Yes, there is a formula for good story structure. But there’s no formula for a good story. Story structure gives you tangible writing goals and a proven architecture for a story that entertains. It’s up to you to come up with the plot and the characters that take maximum advantage of the underlying framework.

I didn’t feel like my creativity was stifled at all. In fact, I felt like my creativity was liberated when I no longer had to worry about what I needed to write.

Knowing where you are going makes it far easier to relax and enjoy the journey.

Bibliography

Randy Ingermanson’s Snowflake Method

Larry Brooks’ Blog Post on Beat Sheets

Story Engineering by Larry Brooks


Comments

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Comments

  1. This is very helpful. Including your own spreadsheet makes it easier to understand. I’m going to try it. Thanks for posting.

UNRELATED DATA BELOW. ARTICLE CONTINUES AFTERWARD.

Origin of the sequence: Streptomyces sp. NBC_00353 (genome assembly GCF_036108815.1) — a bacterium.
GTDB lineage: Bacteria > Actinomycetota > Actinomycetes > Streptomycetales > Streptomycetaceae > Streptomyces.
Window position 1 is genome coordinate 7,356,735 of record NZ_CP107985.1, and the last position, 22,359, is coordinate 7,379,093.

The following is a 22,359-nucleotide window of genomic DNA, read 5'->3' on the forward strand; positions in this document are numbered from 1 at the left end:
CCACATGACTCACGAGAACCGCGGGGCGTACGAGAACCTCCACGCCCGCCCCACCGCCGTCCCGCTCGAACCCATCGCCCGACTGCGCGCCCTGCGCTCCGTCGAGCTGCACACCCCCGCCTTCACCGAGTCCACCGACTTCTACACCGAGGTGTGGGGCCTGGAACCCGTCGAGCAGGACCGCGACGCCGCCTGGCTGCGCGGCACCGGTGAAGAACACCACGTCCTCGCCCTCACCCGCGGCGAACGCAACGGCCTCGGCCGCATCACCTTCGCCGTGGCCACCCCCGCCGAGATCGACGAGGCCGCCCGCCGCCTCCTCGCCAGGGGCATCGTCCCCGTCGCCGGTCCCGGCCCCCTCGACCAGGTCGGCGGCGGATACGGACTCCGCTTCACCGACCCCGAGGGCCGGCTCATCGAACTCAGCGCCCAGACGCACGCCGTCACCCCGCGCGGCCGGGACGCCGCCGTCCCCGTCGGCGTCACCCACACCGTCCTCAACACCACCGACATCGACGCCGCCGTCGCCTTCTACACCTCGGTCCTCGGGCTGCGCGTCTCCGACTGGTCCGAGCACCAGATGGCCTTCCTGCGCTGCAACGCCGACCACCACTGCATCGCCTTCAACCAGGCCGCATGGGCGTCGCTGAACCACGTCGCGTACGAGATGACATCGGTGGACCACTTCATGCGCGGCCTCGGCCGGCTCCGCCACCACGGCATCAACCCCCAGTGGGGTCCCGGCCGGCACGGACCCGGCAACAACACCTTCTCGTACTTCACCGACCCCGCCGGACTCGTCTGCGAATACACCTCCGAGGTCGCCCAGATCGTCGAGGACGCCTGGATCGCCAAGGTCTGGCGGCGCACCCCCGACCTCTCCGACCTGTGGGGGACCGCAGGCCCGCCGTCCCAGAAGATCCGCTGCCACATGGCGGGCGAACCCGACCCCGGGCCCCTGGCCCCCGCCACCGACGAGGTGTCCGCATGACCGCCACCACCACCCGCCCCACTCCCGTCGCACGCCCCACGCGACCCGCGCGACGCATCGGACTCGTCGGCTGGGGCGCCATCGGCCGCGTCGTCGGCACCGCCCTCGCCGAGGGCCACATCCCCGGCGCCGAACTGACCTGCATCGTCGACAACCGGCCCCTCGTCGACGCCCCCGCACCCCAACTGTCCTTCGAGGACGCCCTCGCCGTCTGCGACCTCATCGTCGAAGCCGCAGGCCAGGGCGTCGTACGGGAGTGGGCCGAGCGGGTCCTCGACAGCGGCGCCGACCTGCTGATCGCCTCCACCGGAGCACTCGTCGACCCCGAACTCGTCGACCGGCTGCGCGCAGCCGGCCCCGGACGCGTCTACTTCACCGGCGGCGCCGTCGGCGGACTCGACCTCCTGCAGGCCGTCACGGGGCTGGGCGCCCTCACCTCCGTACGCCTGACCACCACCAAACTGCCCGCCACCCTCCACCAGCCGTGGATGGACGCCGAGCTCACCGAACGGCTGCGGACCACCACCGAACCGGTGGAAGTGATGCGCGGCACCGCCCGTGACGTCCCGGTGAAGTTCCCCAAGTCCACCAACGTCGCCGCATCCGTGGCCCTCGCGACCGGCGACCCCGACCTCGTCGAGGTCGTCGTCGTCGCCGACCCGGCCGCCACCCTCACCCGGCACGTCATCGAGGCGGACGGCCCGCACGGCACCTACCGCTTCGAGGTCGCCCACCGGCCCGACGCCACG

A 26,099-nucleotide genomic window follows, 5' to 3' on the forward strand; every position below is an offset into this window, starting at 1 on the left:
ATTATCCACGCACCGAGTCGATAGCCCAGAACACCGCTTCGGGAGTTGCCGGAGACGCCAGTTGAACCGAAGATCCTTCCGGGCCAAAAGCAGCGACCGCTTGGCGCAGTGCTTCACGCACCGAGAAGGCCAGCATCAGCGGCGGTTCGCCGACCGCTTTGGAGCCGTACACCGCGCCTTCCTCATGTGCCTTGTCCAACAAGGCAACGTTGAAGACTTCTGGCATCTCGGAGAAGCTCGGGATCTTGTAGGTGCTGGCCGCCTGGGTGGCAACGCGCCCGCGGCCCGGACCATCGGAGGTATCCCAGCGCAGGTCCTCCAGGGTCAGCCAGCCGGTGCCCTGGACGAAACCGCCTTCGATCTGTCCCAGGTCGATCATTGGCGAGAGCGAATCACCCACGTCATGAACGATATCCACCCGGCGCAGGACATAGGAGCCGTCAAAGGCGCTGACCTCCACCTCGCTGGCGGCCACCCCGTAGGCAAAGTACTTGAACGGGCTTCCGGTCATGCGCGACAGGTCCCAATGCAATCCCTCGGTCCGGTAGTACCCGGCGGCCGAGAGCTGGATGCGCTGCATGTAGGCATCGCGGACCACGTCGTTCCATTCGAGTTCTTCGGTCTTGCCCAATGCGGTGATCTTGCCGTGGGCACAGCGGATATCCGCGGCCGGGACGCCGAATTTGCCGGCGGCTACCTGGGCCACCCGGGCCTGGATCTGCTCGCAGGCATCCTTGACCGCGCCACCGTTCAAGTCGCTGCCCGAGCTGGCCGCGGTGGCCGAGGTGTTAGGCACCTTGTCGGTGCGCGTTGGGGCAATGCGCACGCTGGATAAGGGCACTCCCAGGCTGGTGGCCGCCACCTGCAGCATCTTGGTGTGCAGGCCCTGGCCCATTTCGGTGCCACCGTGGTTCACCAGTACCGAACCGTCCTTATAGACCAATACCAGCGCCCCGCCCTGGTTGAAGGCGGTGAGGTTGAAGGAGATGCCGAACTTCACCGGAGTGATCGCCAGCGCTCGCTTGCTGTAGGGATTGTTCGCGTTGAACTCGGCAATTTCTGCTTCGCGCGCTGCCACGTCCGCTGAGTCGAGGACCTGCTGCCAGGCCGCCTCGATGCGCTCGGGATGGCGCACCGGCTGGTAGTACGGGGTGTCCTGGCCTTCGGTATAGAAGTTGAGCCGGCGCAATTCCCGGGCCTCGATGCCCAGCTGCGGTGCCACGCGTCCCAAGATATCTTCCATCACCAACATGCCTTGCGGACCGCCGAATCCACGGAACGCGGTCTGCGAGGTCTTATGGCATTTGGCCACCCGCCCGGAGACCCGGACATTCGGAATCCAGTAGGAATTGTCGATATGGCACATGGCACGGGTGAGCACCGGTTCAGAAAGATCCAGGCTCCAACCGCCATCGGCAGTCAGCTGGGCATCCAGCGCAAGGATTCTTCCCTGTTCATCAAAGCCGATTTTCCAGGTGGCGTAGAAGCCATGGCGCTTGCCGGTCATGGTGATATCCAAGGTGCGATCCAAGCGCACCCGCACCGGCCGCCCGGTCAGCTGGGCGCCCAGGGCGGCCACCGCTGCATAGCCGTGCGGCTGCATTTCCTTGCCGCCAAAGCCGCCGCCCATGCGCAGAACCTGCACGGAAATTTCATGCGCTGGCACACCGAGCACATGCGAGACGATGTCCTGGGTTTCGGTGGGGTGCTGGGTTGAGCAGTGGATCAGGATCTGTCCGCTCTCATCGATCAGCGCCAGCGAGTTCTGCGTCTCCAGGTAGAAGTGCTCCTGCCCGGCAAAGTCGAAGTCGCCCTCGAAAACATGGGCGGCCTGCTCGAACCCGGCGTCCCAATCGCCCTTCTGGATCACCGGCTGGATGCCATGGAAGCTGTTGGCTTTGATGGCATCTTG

2. Thanks for your comment. I’m glad I could help. I’ve seen many descriptions of beat sheets, but few examples, so I thought I’d share mine.

  3. Not at all surprised that you have a spreadsheet! Your planning is definitely an asset. Maybe I’m not as much of a pantser as I thought. I do have an Excel spreadsheet for one book (only wrote about half the scenes…idea was more interesting in theory than in practice). Anyway, it’s definitely a great way to get a feel for the structure of your book, particularly if you’re doing anything unusual.

  4. Cyn: Thanks for commenting. I don’t think I’ll ever write another book without using a beat sheet from the beginning. Coupled with "the Snowflake Method," you can pretty well lay out your entire story before you even start writing.

    One of the cool things about using a spreadsheet is that it is easy to extend. I recently added a "weather" column so I could make sure I didn’t have continuity errors in that regard. That became important in the scenes where I switch POV and have action that takes place simultaneously with previous or following scenes.